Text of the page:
Ron Cody is a 5-string banjoist, recording artist, producer, and author of multiple articles on banjo playing and technique. His accomplishments in banjo technique traverse traditional bluegrass, traditional Irish and jazz music. Ron’s recordings have been aired on NPRs All Things Considered, “The Thistle and the Shamrock,”and Sirius Radio Bluegrass. Ron plays with “The Gather Rounders” and teaches privately and at camps and festivals. He is a regular columnist for The Banjo Newsletter for melodic style banjo. His CDs include The Talking Rake, Sprung a Spring, and Balance. As music pioneer Pat Cloud writes, “Ron’s feeling and tone is string artistry at it’s finest.” www.roncody.com
Howie Bursen is best known for his gravity-defying, triplet-filled, fiddle-tune variations and is certainly one of today’s foremost practitioners of clawhammer banjo style. He has taught clawhammer at the Maryland Banjo Academy, Common Ground and the California Traditional Solstice Festival, and his eclectic recordings contain quite a number of stellar clawhammer solos. Speaking of eclectic, Howie is also an excellent singer, song-writer and guitarist, and he makes his living as manager and head wine-maker for a Connecticut vineyard. His new album is titled Banjo Manikin.
Bob Altschuler has played banjo for 45 years and performs and records with multiple bands. An in-demand teacher since the 1970s, Bob has been on the BCN faculty since 2003. He teaches at Pete Wernick’s Bluegrass Camp, has led 11 Wernick Method jam classes, offers workshops and has many private students. He has written more than 100 online banjo instruction articles, has been published in Banjo Newsletter, and was showcased in the May 2011 issue. Gene Senyak’s 2008 book, Banjo Camp! Includes a chapter about one of Bob’s workshops. His playing has been heard on National Public Radio and radio and TV commercials. Bob is a 2012 graduate of the International Bluegrass Music Association Leadership Bluegrass Class in Nashville.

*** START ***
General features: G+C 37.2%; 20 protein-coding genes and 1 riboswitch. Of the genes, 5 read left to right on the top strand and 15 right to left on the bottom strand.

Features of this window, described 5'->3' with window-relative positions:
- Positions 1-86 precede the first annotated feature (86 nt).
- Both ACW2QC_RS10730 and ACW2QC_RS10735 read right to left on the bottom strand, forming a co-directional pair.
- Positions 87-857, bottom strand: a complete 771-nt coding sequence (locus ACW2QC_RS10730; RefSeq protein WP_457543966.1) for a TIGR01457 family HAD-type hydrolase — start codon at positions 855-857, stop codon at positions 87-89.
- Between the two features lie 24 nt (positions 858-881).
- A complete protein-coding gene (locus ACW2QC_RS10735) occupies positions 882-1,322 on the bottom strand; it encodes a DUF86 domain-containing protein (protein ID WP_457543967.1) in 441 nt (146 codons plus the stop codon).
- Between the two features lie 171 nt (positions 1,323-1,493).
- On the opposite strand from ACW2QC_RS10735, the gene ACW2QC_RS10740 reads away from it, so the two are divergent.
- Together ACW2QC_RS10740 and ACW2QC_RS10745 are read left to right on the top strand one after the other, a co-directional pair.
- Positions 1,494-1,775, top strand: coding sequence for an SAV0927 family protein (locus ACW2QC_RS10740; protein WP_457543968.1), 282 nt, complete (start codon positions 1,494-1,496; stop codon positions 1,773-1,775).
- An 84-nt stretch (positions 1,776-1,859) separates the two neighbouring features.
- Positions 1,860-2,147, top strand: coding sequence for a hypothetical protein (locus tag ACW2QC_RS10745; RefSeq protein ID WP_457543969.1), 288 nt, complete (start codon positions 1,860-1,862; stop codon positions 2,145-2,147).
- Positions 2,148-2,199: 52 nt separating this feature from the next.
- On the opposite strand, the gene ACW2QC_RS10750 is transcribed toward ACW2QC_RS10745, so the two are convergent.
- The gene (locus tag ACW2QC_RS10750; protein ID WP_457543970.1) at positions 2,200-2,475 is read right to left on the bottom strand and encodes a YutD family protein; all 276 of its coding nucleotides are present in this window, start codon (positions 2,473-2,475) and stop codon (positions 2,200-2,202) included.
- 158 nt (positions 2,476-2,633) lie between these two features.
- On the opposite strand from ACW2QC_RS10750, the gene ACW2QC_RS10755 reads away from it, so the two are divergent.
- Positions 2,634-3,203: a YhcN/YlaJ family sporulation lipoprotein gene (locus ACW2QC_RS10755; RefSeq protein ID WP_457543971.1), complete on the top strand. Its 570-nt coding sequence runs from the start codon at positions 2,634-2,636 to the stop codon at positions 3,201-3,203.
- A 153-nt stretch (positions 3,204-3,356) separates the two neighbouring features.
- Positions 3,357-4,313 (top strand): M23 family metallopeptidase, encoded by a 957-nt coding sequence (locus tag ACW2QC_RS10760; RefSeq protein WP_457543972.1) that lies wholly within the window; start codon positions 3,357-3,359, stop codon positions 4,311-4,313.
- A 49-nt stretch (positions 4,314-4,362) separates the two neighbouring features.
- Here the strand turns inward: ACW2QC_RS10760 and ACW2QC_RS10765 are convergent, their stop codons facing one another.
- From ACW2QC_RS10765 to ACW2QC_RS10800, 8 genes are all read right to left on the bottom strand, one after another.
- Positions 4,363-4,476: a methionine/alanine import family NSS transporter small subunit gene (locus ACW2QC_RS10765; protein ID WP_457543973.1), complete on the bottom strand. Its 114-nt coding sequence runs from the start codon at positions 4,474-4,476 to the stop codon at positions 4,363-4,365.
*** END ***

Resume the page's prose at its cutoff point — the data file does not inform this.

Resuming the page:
Marcy Marxer is a multi-instrumentalist, studio musician, performer, songwriter and producer with 30 years of experience and a shelf of impressive awards. Marcy’s guitar playing spans a variety of styles- swing rhythm and lead, bluegrass, old time, celtic fingerpicking, folk fingerpicking and some of the most tasteful backup you can hear. The C.F. Martin Co. has honored Marcy with her very own signature model guitar, the MC3H which she helped design. Flatpick Guitar Magazine called Marcy “one of the country’s top Western style guitar players”. She also plays mandolin, bouzouki, hammered dulcimer, Latin percussion, banjos, pennywhistle and flutes and of course, the beloved ukulele
Michael J. Miles is regarded as one of America’s most inventive clawhammer banjo players. The Chicago Tribune’s critic Howard Reich said that, “Everything Miles plays is worth savoring.” Pete Seeger described his playing as “the most beautiful I’ve heard…this is enough to make me want to learn the banjo all over again.” In 2016, Hal Leonard Publications release Miles’ newest books, Bob Dylan for Clawhammer Banjo and The First 50 Songs You Should Play on the Banjo (co-written with Greg Cahill). In 2015 Miles premiered The Camerado Suite for banjo, chamber orchestra and jazz choir (text by Walt Whitman). www.MilesMusic.org